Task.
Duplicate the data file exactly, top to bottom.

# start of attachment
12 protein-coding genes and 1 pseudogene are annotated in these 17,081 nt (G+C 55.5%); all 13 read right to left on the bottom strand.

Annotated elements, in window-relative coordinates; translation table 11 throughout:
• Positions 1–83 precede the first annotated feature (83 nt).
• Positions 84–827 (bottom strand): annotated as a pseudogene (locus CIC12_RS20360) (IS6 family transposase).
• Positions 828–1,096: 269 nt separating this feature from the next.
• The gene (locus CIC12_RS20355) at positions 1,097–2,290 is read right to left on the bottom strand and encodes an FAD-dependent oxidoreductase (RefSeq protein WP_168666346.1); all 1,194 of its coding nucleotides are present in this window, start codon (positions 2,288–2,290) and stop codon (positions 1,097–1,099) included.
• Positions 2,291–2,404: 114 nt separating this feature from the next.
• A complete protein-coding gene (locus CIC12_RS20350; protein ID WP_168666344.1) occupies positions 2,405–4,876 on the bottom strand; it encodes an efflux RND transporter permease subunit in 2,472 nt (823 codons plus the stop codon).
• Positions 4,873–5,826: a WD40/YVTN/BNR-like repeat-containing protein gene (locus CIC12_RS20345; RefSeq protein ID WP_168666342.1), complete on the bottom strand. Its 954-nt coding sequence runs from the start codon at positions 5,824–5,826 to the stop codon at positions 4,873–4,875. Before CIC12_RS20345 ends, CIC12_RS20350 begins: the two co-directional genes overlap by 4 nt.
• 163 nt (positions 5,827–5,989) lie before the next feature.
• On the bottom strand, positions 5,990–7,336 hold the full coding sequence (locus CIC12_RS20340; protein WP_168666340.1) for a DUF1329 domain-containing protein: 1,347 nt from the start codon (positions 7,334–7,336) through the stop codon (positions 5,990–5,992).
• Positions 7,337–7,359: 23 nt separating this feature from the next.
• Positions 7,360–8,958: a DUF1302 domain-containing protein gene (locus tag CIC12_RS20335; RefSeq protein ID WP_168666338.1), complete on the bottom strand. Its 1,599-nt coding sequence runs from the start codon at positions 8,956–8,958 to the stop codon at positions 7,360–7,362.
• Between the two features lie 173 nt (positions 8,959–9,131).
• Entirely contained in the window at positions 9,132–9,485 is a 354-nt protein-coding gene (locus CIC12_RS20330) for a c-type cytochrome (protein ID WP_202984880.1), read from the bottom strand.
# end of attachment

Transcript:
12 protein-coding genes and 1 pseudogene are annotated in these 17,081 nt (G+C 55.5%); all 13 read right to left on the bottom strand.

Annotated elements, in window-relative coordinates; translation table 11 throughout:
• Positions 1–83 precede the first annotated feature (83 nt).
• Positions 84–827 (bottom strand): annotated as a pseudogene (locus CIC12_RS20360) (IS6 family transposase).
• Positions 828–1,096: 269 nt separating this feature from the next.
• The gene (locus CIC12_RS20355) at positions 1,097–2,290 is read right to left on the bottom strand and encodes an FAD-dependent oxidoreductase (RefSeq protein WP_168666346.1); all 1,194 of its coding nucleotides are present in this window, start codon (positions 2,288–2,290) and stop codon (positions 1,097–1,099) included.
• Positions 2,291–2,404: 114 nt separating this feature from the next.
• A complete protein-coding gene (locus CIC12_RS20350; protein ID WP_168666344.1) occupies positions 2,405–4,876 on the bottom strand; it encodes an efflux RND transporter permease subunit in 2,472 nt (823 codons plus the stop codon).
• Positions 4,873–5,826: a WD40/YVTN/BNR-like repeat-containing protein gene (locus CIC12_RS20345; RefSeq protein ID WP_168666342.1), complete on the bottom strand. Its 954-nt coding sequence runs from the start codon at positions 5,824–5,826 to the stop codon at positions 4,873–4,875. Before CIC12_RS20345 ends, CIC12_RS20350 begins: the two co-directional genes overlap by 4 nt.
• 163 nt (positions 5,827–5,989) lie before the next feature.
• On the bottom strand, positions 5,990–7,336 hold the full coding sequence (locus CIC12_RS20340; protein WP_168666340.1) for a DUF1329 domain-containing protein: 1,347 nt from the start codon (positions 7,334–7,336) through the stop codon (positions 5,990–5,992).
• Positions 7,337–7,359: 23 nt separating this feature from the next.
• Positions 7,360–8,958: a DUF1302 domain-containing protein gene (locus tag CIC12_RS20335; RefSeq protein ID WP_168666338.1), complete on the bottom strand. Its 1,599-nt coding sequence runs from the start codon at positions 8,956–8,958 to the stop codon at positions 7,360–7,362.
• Between the two features lie 173 nt (positions 8,959–9,131).
• Entirely contained in the window at positions 9,132–9,485 is a 354-nt protein-coding gene (locus CIC12_RS20330) for a c-type cytochrome (protein ID WP_202984880.1), read from the bottom strand.